470. Men in uniform, I think!
  (Ms Glover) Yes, it may well be that! I thought the original application form was good, it certainly sets out enough areas for me to have thought, "Yes, that is quite specific, that is quite personal to me, I am interested in those things."

  471. I was interested in that last thing you said. None of us know what you know about doing this in terms of applying and what happens to you, so it is genuinely a discovery for us. You sent the form in and you ticked the relevant boxes, could you say a bit more about what has now come back to you about the next stage?
  (Ms Glover) There would have been about a three-week gap or possibly a month's gap between my original form going in and the new information I have received. What you get back is a very nice letter saying, "Thank you very much indeed for expressing an interest" et cetera, et cetera, and you are also sent Public Bodies 2001 by the Cabinet Office, which is quite a dense encyclopaedic resumé of every single different advisory body which might be looking for people at the moment. I am not entirely sure that that is particularly helpful. You can get lost just looking through them and finding some kind of humour. I do not know what the Horserace Totalisator Board is, I do not know whether any of you can tell me.

Kevin Brennan

  472. It is the Tote.
  (Ms Glover) I see. It would have been helpful to know that.

Mr Liddell-Grainger

  473. We know that!
  (Ms Glover) I am going to put an asterisk by that one. This is just a list of every single organisation that might be interested in you. What is much more helpful is the added list of who is actually looking for people at the moment and what time frame they are looking for people within, and that is a list of about 50 different bodies, some of which want people to start immediately, some of which will be looking for people in May 2003. That is very helpful because it helps you focus your mind and think, "Those are the specific ones I would be interested in." You are then invited to get in contact with them directly if you want to flag up the fact you are available. As yet, I have not done that. That is a good way of cutting down the admin involved, I would imagine, but you think, "Why didn't you just say that at the beginning? Why not send a list of bodies which are currently looking which I am immediately write off to, instead of going into this central pool."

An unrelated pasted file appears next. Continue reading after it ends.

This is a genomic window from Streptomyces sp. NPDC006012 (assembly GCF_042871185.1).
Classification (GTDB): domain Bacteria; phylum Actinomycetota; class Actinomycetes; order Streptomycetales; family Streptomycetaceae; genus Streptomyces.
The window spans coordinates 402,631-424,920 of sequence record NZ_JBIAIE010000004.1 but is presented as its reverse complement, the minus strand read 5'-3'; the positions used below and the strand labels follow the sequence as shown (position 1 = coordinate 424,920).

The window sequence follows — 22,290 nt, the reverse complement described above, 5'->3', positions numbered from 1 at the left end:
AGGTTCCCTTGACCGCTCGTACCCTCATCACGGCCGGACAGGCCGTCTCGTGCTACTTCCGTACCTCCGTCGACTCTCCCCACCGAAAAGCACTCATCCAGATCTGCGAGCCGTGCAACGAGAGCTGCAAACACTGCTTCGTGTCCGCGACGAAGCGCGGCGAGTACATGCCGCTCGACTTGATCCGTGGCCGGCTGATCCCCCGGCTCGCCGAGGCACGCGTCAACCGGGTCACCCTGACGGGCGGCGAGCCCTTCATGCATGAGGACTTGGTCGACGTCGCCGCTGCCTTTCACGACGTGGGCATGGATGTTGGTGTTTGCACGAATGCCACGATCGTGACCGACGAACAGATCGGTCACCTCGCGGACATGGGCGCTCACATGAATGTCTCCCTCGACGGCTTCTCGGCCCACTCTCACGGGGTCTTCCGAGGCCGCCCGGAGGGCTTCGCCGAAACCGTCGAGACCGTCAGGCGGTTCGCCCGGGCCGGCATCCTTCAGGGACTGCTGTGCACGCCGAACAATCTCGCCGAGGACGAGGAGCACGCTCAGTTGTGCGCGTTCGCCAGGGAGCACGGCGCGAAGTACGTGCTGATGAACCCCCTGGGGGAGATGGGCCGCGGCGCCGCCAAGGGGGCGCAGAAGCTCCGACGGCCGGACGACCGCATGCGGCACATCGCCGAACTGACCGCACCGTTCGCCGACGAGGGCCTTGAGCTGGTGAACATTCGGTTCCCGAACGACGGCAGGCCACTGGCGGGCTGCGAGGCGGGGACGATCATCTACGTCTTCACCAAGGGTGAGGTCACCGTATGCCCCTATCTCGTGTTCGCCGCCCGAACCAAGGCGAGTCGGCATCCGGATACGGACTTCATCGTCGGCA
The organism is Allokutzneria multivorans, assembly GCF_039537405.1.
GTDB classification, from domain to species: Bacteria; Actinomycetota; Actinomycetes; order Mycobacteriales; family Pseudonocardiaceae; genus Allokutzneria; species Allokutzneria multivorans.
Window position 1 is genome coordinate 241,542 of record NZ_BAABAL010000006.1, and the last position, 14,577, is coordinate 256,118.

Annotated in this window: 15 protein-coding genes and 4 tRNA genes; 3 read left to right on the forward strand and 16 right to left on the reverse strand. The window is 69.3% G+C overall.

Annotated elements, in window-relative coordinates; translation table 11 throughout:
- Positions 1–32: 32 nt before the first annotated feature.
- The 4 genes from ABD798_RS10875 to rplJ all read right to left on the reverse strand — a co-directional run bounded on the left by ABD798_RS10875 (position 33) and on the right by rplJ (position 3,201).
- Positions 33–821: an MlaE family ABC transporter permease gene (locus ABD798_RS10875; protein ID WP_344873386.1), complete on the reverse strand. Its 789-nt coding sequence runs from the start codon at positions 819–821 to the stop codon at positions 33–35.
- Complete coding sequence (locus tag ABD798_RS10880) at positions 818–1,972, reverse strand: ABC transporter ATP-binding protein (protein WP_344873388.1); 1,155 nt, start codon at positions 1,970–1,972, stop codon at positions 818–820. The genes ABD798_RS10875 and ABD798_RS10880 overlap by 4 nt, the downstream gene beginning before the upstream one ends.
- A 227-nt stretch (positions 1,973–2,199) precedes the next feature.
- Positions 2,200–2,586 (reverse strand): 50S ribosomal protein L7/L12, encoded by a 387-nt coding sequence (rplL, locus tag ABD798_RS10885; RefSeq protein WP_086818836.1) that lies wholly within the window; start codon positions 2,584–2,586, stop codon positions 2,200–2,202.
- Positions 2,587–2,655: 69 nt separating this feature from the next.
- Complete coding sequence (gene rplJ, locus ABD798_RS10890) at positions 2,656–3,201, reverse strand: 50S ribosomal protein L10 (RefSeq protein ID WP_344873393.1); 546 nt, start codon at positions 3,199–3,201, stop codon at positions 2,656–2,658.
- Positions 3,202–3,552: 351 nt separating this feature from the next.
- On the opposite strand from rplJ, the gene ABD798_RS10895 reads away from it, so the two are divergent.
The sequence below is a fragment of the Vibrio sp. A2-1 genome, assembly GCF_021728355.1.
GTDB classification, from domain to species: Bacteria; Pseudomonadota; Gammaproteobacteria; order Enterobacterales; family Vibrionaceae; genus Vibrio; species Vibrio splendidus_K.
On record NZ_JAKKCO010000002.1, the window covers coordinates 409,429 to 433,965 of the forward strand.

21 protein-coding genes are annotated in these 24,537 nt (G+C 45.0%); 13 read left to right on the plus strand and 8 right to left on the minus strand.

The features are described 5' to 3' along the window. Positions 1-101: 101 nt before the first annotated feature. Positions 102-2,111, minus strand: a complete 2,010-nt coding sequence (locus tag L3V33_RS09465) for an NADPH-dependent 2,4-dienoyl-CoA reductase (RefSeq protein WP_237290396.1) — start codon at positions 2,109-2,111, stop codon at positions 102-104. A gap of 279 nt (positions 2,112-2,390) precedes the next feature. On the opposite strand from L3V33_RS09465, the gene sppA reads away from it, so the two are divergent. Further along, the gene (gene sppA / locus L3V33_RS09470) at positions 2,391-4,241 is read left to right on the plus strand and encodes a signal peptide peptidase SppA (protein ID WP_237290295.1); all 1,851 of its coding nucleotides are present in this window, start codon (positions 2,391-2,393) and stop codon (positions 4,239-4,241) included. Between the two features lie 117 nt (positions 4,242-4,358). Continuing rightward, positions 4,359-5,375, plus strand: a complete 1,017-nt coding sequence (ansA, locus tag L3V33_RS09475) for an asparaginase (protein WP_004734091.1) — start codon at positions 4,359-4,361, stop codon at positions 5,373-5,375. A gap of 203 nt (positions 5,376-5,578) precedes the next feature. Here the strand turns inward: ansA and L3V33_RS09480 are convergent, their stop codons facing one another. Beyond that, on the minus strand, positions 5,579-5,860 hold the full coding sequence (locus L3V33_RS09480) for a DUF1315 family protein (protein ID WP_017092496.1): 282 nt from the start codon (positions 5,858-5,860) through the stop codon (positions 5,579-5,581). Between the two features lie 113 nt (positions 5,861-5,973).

474. You are going to take this all the way?
  (Ms Glover) Oh yes.

Kevin Brennan

  475. I have to say it is admirable you have persisted with this, given the lack of interest from your listeners. That is public service broadcasting at its best; I would not have thought it would have lasted on commercial radio. I am intrigued by the idea that perhaps we ought to think about using random selection for some of these bodies. It was an idea suggested to us last week by Mark Thomas, the broadcaster, who said, "Why not, like with a jury, select people at random?" He would not want to compel them, which is probably right, but select them, train them and pay them to do the job. Would that not overcome some of the difficulties there obviously are in trying to get a different type of person involved in public bodies?
  (Ms Glover) Yes, I think it would definitely, as long as you had enough people who were willing. The problem is whether or not you do compel people to join. Judging by either the boredom or complacency with which the listenership view the whole topic, I think you might encounter some difficulty in the actual take-up eventually. I can imagine an awful lot of people receiving the letter and thinking, "It is quite nice to be asked but actually I am a bit busy this year" or "I can't be bothered", so I do not know whether compulsion would have to be used. I rather envisage that it would if you wanted to fill all the bodies that way.

  476. I just wonder if there is out there a latent pool of talent which is never going to come forward no matter how open you make the system, no matter how many radio programmes there are about it; that at the end of the day people just like to be asked.
  (Ms Glover) You just have to get across the message that it is obviously very good fun for some people. If you look through this extraordinary list of all the bodies which already have got people—


  477. You could have a hell of a life, couldn't you!
  (Ms Glover) Yes.—it must be fulfilling a role in an awful lot of people's lives already. It is just getting that message across to that completely untapped reserve of people. There has to be some kind of a class element to it as well, I suspect, whereby an awful lot of people simply think, "It is done by them over there". In a sense it is the same problem with a politician's image, white, middle class, 40-something male with highly polished shoes.

  Chairman: Who are you looking at now!

Mr Wright

  478. You looked all the way round the room!
  (Ms Glover) I am looking at Annette Brooke.

Kevin Brennan

  479. I have not always been 40-something, it just sort of happens!
  (Ms Glover) I do not mean to insult any of you gentlemen at all. There obviously is an image problem where people are thinking, "It is done by somebody else, it is not done by me." Programmes like ours are a very good way of dispelling that myth if it should be dispelled, if in fact there are enough people who would be interested, who simply do not know how to do it.